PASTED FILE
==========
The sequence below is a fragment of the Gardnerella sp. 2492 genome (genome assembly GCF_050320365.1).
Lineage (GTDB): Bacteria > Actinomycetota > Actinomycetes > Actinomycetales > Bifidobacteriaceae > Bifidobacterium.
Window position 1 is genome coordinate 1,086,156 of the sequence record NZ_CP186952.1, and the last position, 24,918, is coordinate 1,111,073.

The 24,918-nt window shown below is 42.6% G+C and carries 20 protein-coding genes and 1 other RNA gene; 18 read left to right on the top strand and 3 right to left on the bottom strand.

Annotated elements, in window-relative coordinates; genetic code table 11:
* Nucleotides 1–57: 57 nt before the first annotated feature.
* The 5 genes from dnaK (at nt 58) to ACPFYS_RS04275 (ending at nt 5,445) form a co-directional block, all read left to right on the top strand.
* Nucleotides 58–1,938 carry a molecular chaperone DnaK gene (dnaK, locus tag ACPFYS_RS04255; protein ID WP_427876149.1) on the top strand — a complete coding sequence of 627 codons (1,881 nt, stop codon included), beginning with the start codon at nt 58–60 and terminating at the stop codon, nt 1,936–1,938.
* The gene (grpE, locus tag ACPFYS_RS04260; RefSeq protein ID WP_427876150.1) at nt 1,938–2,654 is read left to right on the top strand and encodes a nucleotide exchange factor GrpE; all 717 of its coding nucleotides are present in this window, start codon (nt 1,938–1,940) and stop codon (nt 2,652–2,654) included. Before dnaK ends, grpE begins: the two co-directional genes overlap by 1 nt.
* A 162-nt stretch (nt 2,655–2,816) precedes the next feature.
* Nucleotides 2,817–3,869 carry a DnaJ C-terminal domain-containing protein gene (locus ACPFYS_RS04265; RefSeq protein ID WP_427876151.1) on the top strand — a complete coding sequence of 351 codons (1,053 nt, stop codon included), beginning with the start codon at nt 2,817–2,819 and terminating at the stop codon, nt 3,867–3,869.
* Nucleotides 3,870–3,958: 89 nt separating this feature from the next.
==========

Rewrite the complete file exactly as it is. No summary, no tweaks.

The sequence below is a fragment of the Gardnerella sp. 2492 genome (genome assembly GCF_050320365.1).
Lineage (GTDB): Bacteria > Actinomycetota > Actinomycetes > Actinomycetales > Bifidobacteriaceae > Bifidobacterium.
Window position 1 is genome coordinate 1,086,156 of the sequence record NZ_CP186952.1, and the last position, 24,918, is coordinate 1,111,073.

The 24,918-nt window shown below is 42.6% G+C and carries 20 protein-coding genes and 1 other RNA gene; 18 read left to right on the top strand and 3 right to left on the bottom strand.

Annotated elements, in window-relative coordinates; genetic code table 11:
* Nucleotides 1–57: 57 nt before the first annotated feature.
* The 5 genes from dnaK (at nt 58) to ACPFYS_RS04275 (ending at nt 5,445) form a co-directional block, all read left to right on the top strand.
* Nucleotides 58–1,938 carry a molecular chaperone DnaK gene (dnaK, locus tag ACPFYS_RS04255; protein ID WP_427876149.1) on the top strand — a complete coding sequence of 627 codons (1,881 nt, stop codon included), beginning with the start codon at nt 58–60 and terminating at the stop codon, nt 1,936–1,938.
* The gene (grpE, locus tag ACPFYS_RS04260; RefSeq protein ID WP_427876150.1) at nt 1,938–2,654 is read left to right on the top strand and encodes a nucleotide exchange factor GrpE; all 717 of its coding nucleotides are present in this window, start codon (nt 1,938–1,940) and stop codon (nt 2,652–2,654) included. Before dnaK ends, grpE begins: the two co-directional genes overlap by 1 nt.
* A 162-nt stretch (nt 2,655–2,816) precedes the next feature.
* Nucleotides 2,817–3,869 carry a DnaJ C-terminal domain-containing protein gene (locus ACPFYS_RS04265; RefSeq protein ID WP_427876151.1) on the top strand — a complete coding sequence of 351 codons (1,053 nt, stop codon included), beginning with the start codon at nt 2,817–2,819 and terminating at the stop codon, nt 3,867–3,869.
* Nucleotides 3,870–3,958: 89 nt separating this feature from the next.